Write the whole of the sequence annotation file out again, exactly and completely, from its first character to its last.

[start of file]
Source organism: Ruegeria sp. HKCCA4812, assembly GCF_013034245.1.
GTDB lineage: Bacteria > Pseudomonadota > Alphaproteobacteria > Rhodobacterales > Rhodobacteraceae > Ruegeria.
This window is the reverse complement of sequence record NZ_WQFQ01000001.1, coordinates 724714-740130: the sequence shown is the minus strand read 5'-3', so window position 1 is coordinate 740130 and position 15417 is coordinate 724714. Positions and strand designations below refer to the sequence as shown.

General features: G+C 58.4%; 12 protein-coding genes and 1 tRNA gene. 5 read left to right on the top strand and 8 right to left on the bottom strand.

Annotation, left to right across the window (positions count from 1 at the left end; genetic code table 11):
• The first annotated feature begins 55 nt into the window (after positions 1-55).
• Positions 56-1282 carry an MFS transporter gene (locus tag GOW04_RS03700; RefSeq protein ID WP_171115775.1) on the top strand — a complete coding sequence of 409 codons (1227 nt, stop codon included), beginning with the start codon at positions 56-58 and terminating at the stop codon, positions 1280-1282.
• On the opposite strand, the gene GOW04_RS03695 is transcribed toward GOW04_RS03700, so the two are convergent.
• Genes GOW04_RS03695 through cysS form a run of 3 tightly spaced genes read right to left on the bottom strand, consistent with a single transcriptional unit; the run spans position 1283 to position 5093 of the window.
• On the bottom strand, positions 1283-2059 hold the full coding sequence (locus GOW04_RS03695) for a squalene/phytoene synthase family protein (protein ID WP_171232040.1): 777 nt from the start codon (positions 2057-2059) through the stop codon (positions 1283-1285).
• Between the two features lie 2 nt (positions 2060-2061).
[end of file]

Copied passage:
Source organism: Ruegeria sp. HKCCA4812, assembly GCF_013034245.1.
GTDB lineage: Bacteria > Pseudomonadota > Alphaproteobacteria > Rhodobacterales > Rhodobacteraceae > Ruegeria.
This window is the reverse complement of sequence record NZ_WQFQ01000001.1, coordinates 724714-740130: the sequence shown is the minus strand read 5'-3', so window position 1 is coordinate 740130 and position 15417 is coordinate 724714. Positions and strand designations below refer to the sequence as shown.

General features: G+C 58.4%; 12 protein-coding genes and 1 tRNA gene. 5 read left to right on the top strand and 8 right to left on the bottom strand.

Annotation, left to right across the window (positions count from 1 at the left end; genetic code table 11):
• The first annotated feature begins 55 nt into the window (after positions 1-55).
• Positions 56-1282 carry an MFS transporter gene (locus tag GOW04_RS03700; RefSeq protein ID WP_171115775.1) on the top strand — a complete coding sequence of 409 codons (1227 nt, stop codon included), beginning with the start codon at positions 56-58 and terminating at the stop codon, positions 1280-1282.
• On the opposite strand, the gene GOW04_RS03695 is transcribed toward GOW04_RS03700, so the two are convergent.
• Genes GOW04_RS03695 through cysS form a run of 3 tightly spaced genes read right to left on the bottom strand, consistent with a single transcriptional unit; the run spans position 1283 to position 5093 of the window.
• On the bottom strand, positions 1283-2059 hold the full coding sequence (locus GOW04_RS03695) for a squalene/phytoene synthase family protein (protein ID WP_171232040.1): 777 nt from the start codon (positions 2057-2059) through the stop codon (positions 1283-1285).
• Between the two features lie 2 nt (positions 2060-2061).